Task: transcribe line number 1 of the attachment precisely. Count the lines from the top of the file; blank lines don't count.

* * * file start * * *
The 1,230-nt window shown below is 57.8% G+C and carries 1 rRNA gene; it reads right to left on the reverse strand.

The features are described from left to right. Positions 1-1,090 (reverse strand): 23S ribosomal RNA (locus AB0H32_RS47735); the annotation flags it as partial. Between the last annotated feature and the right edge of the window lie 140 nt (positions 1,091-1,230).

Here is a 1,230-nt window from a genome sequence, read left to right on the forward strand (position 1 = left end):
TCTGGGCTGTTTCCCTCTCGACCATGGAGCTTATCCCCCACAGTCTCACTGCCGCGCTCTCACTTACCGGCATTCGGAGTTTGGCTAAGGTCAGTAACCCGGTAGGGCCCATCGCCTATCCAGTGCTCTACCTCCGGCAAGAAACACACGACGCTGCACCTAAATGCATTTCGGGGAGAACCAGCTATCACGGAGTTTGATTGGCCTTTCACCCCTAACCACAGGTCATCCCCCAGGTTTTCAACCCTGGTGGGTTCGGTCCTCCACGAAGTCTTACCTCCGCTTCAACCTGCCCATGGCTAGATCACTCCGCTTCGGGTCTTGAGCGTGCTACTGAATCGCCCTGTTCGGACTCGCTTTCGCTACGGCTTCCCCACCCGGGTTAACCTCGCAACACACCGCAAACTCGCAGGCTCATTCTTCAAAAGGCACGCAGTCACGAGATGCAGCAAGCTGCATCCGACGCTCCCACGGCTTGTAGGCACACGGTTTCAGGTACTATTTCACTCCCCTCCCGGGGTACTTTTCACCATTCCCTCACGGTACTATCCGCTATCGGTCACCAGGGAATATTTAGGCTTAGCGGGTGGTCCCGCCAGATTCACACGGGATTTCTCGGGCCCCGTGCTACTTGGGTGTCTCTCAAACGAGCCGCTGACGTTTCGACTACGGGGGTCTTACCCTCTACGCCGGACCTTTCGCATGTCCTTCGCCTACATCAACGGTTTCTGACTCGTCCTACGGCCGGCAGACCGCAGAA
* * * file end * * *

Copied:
The 1,230-nt window shown below is 57.8% G+C and carries 1 rRNA gene; it reads right to left on the reverse strand.